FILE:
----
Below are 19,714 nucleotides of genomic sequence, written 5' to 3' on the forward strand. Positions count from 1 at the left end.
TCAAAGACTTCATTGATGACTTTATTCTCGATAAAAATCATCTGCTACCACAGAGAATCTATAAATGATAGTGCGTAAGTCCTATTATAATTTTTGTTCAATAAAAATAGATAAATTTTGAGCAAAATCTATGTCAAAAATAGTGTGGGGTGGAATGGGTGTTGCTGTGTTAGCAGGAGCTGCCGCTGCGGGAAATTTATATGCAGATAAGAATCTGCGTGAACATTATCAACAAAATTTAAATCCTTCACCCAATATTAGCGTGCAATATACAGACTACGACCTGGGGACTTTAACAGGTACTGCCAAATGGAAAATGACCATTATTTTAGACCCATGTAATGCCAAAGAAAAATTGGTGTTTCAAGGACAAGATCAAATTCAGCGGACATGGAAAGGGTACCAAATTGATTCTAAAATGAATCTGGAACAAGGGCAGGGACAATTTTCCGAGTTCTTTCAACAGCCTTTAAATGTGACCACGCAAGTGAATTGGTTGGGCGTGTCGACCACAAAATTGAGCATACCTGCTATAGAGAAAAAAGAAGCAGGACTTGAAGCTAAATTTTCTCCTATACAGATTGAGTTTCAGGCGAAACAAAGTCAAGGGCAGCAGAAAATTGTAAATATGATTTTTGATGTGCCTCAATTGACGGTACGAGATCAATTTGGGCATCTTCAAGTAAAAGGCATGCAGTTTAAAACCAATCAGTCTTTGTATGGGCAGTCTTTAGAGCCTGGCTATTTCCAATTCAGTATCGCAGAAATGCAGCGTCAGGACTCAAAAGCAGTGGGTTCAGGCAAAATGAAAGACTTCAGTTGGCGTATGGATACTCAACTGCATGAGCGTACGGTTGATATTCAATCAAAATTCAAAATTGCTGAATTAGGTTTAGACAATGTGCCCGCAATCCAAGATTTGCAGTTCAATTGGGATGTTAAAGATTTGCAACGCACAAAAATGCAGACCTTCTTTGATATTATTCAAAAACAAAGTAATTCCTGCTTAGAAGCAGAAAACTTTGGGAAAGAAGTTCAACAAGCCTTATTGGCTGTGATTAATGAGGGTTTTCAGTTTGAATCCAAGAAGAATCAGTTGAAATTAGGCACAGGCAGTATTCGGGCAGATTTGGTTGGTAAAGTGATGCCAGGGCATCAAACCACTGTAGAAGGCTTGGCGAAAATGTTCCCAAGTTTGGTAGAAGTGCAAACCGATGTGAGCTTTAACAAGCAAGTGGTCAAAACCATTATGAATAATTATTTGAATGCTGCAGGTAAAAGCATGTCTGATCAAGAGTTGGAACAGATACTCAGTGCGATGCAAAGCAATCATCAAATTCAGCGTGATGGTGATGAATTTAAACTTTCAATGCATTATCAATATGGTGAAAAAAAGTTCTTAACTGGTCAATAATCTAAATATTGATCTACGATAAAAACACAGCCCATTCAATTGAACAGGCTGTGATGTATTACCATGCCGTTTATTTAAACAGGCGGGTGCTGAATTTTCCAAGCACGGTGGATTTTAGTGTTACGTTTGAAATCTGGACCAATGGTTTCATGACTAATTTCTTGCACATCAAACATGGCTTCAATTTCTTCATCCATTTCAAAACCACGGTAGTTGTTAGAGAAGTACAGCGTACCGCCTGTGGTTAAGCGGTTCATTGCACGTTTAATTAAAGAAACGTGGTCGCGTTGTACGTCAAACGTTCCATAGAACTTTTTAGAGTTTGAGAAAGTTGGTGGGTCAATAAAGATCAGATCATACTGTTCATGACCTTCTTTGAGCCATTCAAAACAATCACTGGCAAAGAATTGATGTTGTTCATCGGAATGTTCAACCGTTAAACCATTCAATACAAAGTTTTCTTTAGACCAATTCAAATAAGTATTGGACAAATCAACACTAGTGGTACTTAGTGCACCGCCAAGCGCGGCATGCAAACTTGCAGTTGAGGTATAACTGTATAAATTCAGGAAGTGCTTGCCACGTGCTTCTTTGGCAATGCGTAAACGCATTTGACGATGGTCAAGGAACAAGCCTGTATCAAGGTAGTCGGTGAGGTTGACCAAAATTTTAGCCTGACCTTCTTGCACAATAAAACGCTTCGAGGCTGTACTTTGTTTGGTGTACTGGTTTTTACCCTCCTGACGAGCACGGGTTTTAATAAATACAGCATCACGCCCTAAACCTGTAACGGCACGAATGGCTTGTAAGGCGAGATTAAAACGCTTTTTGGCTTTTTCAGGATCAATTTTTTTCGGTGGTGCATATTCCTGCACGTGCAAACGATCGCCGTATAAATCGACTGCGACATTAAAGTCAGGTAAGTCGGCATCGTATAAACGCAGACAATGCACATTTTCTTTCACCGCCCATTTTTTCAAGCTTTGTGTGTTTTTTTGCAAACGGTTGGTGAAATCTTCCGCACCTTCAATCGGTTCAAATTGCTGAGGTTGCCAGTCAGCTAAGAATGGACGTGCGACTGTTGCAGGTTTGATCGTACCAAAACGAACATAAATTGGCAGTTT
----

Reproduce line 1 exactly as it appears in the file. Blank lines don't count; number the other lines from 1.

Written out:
Below are 19,714 nucleotides of genomic sequence, written 5' to 3' on the forward strand. Positions count from 1 at the left end.